The two-story house that sprawled along the coastline glowed with golden warmth spilling from every window. Lights embedded in the curving driveway glittered like a bed of stars in the gloaming, while hydrangea bushes the size of small cars burst with petals around the edges of the wide lawn.
“Isn’t it pretty?” Eva asked, her back to me as she knelt on the black leather bench seat and stared out the window.
“Stunning,” I replied, although I was referring to her. She was vibrating with excitement and a childlike delight. I took that in, needing to understand it and the cause. Her happiness was vital to me. It was the wellspring of my own contentment, the weight that balanced my equilibrium and kept me steady.
She glanced over her shoulder at me as Angus slowed the limo to a halt by the front steps. “Are you checking out my butt?”
My gaze dropped to her ass, cupped so perfectly by the shorts she’d changed into after work. “Now that you mention it …”
She plopped down onto the seat with a huff of laughter. “There’s no help for you, you know that?”
“Yes, I knew there was no cure the first time you kissed me.”
“I’m pretty sure you kissed me.”
I held back a smile. “Is that the way it went?”
Her gaze narrowed. “You better be joking. That moment should be seared into your brain.”
Reaching over, I ran my hand down her bare thigh. “Is it seared into yours?” I murmured, pleased by the thought.
“Hey, now,” Cary interrupted, pulling his ear buds out. “Don’t forget I’m sitting right here.”
Eva’s roommate had been unobtrusively watching a movie on his tablet during the nearly two-hour drive through evening traffic, but I could never forget he was there. Cary Taylor was a fixture in my wife’s life and I accepted it, even if I didn’t like it. While I believed he loved Eva, I also believed he made bad choices that put her in tough situations and even posed a risk.
Angus opened the door. Eva was out and running up the steps before I put my tablet away. Monica opened the front door just as her daughter hit the top landing.
Surprised by my wife’s enthusiasm, considering she barely tolerated her mother most of the time, I stared after her curiously.
Cary laughed as he gathered his things and shoved them into a small messenger bag. “One whiff. That’s all it takes.”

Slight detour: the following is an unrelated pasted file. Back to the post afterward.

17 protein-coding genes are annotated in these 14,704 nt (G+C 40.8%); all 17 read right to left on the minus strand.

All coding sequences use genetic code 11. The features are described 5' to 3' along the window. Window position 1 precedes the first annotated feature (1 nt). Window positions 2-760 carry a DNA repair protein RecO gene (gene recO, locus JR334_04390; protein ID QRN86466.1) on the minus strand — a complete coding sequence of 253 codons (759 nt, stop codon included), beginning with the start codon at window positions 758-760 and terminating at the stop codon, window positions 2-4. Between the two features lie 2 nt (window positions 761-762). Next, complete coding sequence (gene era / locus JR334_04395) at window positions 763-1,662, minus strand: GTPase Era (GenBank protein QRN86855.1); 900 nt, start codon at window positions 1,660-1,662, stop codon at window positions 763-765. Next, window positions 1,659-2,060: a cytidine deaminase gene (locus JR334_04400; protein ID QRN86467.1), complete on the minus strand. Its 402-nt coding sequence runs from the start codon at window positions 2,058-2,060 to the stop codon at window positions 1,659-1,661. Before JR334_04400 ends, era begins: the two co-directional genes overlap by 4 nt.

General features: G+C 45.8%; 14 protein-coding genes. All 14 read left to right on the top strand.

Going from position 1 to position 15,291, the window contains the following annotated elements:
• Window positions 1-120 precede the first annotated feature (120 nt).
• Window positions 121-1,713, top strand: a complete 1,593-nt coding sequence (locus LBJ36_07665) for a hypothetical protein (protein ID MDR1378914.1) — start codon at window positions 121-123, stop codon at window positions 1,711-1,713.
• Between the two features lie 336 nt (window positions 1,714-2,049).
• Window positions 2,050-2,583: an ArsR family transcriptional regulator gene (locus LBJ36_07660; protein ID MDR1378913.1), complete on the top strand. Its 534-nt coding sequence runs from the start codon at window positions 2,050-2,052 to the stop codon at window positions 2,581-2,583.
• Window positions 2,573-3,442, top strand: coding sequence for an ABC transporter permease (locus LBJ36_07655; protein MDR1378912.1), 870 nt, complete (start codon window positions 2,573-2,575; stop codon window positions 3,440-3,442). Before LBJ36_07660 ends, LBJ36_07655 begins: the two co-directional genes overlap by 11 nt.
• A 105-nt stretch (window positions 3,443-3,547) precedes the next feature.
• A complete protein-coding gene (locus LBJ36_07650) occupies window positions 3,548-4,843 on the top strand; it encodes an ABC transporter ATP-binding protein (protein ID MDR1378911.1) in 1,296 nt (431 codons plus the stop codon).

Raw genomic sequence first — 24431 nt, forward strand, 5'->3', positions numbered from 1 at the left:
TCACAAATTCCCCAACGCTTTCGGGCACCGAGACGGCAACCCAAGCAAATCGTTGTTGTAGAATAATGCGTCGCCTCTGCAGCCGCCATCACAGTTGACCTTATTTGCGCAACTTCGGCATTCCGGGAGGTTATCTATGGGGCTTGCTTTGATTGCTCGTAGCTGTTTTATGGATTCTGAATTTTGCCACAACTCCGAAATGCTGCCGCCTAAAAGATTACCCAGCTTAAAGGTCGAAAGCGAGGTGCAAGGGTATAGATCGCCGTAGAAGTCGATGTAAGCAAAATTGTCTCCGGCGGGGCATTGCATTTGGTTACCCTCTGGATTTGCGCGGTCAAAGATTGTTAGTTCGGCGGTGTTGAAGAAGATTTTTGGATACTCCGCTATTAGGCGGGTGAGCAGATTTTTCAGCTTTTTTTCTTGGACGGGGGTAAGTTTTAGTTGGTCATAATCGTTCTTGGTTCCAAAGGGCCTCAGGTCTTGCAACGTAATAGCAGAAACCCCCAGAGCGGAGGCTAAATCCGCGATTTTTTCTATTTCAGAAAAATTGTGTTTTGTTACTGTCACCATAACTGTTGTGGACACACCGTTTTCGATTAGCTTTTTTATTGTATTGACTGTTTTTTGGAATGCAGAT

“Monica usually bakes these crazy good cookies with peanut butter cups. Eva’s making sure she stashes some before I get in there and eat ’em all.”
Making a mental note to get that recipe, I looked back toward the two women on the porch, catching them exchanging air kisses before they both turned to look my way. At that moment, with Monica dressed in capris and a casual shirt, the similarities between them were striking.
Cary hopped out and took the steps two at a time, barreling directly into Monica’s open-armed embrace and lifting her off her feet. Their laughter rang out through the gathering dusk.
I heard Angus speak to me from where he stood by the open door. “You can’t spend the weekend in the limo, lad.”
Amused, I left my tablet on the seat and stepped out.
He grinned. “It’ll be good for you to have family.”
I set my hand on his shoulder and squeezed. “I already have one.”
For years, Angus had been all I’d had. And he’d been enough.
“Come on, slowpoke!” Eva came back to me, grabbing my hand and dragging me up the steps after her.
“Gideon.” Monica’s smile was wide and warm.
“Monica.” I held out my hand and was startled to be hugged tightly instead.
“I’d tell you to call me Mom,” she said, pulling back. “But I’m afraid I’d feel old.”
Awkwardness morphed into a prickling that ran down my spine. It struck me then that I’d miscalculated to a wide degree.
Marriage to Eva made her mine. It also made me hers, and connected me to her loved ones in a very personal way.
Monica and I had known each other for a while, our paths crossing occasionally because of the various children’s charities we both supported. We’d established particular parameters for our interactions, just as every association followed known protocols.
Abruptly, that was all blown to hell.
I found myself glancing back at Angus, at a loss. Apparently my predicament was entertaining, since he gave me a wink and left me to my own devices. He rounded the trunk to greet Benjamin Clancy, who waited by the driver’s-side door of the limo.
“The garage is over there,” Monica said, pointing at the two-story building across the road that was a small replica of the main house. “Clancy will make sure your driver gets settled and your bags are brought in.”